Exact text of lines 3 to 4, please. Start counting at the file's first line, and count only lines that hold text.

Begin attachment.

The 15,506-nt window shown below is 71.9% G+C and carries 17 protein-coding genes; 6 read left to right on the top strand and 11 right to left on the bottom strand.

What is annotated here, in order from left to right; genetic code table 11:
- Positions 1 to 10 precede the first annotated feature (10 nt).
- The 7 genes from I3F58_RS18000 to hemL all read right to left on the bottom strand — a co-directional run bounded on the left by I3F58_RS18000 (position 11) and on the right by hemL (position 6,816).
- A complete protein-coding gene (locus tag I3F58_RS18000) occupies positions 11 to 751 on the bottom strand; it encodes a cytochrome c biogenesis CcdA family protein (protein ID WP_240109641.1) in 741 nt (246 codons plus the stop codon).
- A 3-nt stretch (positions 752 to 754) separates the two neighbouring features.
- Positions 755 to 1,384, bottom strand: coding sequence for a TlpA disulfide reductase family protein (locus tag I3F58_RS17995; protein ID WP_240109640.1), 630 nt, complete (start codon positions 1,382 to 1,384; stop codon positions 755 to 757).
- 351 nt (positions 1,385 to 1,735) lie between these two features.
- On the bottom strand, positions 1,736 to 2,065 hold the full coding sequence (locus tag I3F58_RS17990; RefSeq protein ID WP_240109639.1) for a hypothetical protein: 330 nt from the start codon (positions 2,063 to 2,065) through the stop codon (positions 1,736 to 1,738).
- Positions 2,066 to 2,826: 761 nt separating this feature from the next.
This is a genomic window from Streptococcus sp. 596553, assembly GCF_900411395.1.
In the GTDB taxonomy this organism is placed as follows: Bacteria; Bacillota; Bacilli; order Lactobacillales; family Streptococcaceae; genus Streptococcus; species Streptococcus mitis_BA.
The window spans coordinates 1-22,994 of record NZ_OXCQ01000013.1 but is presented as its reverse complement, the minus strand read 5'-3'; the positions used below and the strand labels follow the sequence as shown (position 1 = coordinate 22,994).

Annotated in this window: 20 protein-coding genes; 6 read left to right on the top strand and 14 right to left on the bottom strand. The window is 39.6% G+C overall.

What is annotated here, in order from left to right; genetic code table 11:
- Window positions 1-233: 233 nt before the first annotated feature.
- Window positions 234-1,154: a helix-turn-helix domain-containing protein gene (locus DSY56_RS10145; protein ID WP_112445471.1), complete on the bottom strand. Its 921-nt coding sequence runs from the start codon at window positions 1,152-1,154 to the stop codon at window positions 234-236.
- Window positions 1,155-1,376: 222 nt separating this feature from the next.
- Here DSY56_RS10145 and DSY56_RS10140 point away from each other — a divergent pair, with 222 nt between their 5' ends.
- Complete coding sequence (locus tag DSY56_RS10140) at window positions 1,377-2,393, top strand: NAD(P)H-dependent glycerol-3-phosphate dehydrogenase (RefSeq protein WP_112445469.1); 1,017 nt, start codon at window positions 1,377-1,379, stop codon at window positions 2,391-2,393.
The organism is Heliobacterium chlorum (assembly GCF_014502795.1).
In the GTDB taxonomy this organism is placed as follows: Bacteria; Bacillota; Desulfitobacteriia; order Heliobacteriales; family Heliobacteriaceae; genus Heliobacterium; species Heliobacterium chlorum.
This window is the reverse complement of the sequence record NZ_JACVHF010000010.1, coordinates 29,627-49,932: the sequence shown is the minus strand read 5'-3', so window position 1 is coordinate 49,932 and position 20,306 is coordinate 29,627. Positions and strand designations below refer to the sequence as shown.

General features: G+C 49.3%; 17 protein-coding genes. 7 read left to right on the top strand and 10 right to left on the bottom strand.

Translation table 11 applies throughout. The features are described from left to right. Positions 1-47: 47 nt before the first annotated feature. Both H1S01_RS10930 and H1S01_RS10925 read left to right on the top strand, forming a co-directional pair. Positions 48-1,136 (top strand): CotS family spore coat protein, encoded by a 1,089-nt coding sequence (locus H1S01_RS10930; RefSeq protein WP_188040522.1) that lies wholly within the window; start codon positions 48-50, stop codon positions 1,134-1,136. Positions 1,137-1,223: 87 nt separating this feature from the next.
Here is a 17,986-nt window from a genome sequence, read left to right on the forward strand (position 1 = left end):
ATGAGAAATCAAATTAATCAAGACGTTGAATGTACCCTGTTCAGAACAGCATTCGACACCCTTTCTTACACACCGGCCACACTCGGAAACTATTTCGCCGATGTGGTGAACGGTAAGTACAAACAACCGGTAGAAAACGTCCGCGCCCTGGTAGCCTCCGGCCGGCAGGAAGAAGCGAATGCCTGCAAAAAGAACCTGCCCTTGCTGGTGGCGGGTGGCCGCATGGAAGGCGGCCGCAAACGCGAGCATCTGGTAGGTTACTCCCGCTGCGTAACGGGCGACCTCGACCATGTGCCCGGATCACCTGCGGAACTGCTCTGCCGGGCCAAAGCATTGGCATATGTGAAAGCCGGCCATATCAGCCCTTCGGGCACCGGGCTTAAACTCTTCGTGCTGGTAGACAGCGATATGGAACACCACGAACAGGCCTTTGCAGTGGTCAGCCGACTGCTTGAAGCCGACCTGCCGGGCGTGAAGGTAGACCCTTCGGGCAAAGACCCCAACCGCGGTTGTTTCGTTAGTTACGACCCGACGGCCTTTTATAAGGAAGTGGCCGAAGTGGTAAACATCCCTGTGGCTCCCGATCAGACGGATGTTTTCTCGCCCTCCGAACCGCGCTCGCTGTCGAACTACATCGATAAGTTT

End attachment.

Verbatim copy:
- Positions 1 to 10 precede the first annotated feature (10 nt).
- The 7 genes from I3F58_RS18000 to hemL all read right to left on the bottom strand — a co-directional run bounded on the left by I3F58_RS18000 (position 11) and on the right by hemL (position 6,816).